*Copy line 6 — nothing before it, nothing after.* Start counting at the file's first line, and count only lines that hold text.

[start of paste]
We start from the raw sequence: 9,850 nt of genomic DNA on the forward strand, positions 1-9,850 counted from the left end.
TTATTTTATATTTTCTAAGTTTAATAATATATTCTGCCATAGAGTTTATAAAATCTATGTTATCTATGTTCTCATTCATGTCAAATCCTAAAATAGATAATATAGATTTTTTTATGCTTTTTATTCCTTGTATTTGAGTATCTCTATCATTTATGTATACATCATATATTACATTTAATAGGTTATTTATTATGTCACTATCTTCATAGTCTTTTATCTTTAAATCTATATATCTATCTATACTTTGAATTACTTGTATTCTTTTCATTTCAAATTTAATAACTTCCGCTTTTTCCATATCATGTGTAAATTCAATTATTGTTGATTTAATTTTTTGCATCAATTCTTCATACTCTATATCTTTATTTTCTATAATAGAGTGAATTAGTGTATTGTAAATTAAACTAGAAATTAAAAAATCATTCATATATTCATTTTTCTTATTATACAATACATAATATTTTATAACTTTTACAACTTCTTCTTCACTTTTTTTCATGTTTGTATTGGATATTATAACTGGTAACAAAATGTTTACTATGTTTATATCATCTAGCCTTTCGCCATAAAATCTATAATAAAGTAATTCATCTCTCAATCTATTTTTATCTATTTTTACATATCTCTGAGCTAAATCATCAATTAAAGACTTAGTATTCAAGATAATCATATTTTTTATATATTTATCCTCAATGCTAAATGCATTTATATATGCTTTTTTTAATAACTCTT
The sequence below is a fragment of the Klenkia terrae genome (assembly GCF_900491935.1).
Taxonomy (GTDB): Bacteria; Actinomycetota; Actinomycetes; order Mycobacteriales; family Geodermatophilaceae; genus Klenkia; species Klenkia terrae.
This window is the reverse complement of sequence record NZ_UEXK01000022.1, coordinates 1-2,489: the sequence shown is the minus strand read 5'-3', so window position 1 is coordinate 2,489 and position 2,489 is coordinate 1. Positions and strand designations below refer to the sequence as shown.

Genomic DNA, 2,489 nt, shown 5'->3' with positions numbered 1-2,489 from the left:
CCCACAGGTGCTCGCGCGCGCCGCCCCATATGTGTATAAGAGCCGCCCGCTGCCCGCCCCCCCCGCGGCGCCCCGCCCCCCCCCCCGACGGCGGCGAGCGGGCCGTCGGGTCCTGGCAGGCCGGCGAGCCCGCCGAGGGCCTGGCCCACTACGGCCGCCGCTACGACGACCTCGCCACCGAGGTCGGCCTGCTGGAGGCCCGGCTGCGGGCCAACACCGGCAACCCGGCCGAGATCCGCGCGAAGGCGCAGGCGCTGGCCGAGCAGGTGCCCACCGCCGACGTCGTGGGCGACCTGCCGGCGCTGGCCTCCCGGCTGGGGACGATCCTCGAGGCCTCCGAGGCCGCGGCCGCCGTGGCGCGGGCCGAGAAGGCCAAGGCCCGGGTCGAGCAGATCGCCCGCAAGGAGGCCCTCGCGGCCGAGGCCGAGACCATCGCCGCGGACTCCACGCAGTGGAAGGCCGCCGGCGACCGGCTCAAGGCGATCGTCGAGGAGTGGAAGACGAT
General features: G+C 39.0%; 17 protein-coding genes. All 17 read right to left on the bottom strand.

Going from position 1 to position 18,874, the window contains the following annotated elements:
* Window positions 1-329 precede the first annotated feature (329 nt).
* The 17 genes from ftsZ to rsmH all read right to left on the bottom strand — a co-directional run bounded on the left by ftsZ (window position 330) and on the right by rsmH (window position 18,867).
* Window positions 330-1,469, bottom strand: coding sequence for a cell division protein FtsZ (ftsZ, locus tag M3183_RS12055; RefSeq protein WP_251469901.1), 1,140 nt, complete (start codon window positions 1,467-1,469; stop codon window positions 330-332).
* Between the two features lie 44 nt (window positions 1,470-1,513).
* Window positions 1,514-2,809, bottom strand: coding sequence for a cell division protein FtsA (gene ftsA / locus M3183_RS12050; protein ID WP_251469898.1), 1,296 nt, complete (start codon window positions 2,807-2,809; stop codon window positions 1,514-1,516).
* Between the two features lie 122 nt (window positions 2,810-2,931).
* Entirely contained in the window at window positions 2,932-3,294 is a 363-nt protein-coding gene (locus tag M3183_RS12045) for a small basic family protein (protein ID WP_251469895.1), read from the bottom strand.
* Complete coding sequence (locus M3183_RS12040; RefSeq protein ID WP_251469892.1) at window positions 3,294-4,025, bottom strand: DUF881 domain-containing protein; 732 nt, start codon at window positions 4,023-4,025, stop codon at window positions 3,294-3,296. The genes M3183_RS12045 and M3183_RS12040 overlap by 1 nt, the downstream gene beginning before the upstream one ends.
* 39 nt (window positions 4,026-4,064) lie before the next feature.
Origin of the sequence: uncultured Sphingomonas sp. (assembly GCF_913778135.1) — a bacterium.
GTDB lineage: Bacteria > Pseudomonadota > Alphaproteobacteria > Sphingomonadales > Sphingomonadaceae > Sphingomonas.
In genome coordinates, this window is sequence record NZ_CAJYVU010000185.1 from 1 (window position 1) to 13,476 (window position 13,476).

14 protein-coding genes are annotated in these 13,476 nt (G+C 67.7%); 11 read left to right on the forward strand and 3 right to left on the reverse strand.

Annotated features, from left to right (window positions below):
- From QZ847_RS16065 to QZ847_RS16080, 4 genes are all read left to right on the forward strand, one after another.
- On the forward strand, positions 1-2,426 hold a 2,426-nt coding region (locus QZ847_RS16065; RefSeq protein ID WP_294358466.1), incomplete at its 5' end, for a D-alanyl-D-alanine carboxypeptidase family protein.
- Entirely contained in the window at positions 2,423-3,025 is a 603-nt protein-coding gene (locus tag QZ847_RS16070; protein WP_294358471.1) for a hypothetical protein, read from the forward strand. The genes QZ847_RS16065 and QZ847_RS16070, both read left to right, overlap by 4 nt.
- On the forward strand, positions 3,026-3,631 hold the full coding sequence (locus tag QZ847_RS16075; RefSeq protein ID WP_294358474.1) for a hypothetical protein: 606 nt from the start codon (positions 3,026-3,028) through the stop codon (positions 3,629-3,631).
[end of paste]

Genomic DNA, 2,489 nt, shown 5'->3' with positions numbered 1-2,489 from the left: